June 21, 2024

Drawings of gladiators believed to have been made by children inspired by watching battles at Pompeii’s amphitheater are among the latest discoveries in the ruins of the ancient Roman city.

The charcoal drawings were found during excavations at I’Insula dei Casti Amanti, a group of houses in Pompeii’s archaeological park that opened to the public for the first time on Tuesday.

Other drawings found on a long wall include the outlines of three small hands, two figures playing with a ball, a hunting scene of an animal that appears to be a pig, and a scene showing depicting two boxers lying on the ground.

A drawing of a hand was among the graffiti found. Photo: Parco Archeologico Pompei

Gabriel Zuchtriegel, the director of Pompeii’s archaeological park, said the drawings were probably made by one or more of the children playing in a courtyard before the city was destroyed by the eruption of Mount Vesuvius in AD 79.

He said: “Together with psychologists from the Federico II [university of Naples], we concluded that the drawings of gladiators and hunters were made based on a direct vision, and not from pictorial models. They probably witnessed battles in the amphitheater and thus came into contact with an extreme form of spectacular violence.”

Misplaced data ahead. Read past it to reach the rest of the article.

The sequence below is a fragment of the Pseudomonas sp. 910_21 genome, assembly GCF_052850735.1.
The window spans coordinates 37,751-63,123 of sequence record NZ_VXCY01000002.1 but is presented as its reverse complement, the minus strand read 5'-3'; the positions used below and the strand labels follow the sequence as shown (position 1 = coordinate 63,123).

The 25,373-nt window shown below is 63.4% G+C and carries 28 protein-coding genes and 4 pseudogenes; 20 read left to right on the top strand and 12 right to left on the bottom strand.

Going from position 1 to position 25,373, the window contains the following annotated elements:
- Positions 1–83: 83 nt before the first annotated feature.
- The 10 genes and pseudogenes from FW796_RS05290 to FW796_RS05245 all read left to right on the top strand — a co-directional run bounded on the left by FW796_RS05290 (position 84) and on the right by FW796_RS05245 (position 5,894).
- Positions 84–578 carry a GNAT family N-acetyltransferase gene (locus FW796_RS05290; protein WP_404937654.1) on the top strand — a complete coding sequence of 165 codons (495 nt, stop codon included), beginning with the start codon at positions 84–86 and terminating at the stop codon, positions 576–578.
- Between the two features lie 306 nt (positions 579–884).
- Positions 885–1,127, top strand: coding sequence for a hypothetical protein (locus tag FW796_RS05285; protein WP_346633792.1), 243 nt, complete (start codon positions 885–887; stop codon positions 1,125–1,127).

Archaeologists also discovered the remains of two victims of the eruption found near the door in the House of the Painters at Work, so named because the house was said to have undergone a repaint at the time of the disaster.

The remains of two bodies were also uncovered. Photo: Parco Archeologico Pompei

The Italian Minister of Culture, Gennaro Sangiuliano, said: “More and more, Pompeii is revealing wonderful new discoveries that confirm [the site] as an extraordinary treasury.”

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A banqueting room filled with well-preserved frescoes depicting characters inspired by the Trojan War. unearthed during a dig in April. Other discoveries over the past year include a house that is a cramped bakery where people are addicted are presumably captured to produce bread.

The Pompeii ruins were discovered in the 16th century and the first excavations began in 1748. Pompeii is the second most visited archaeological site in the world.

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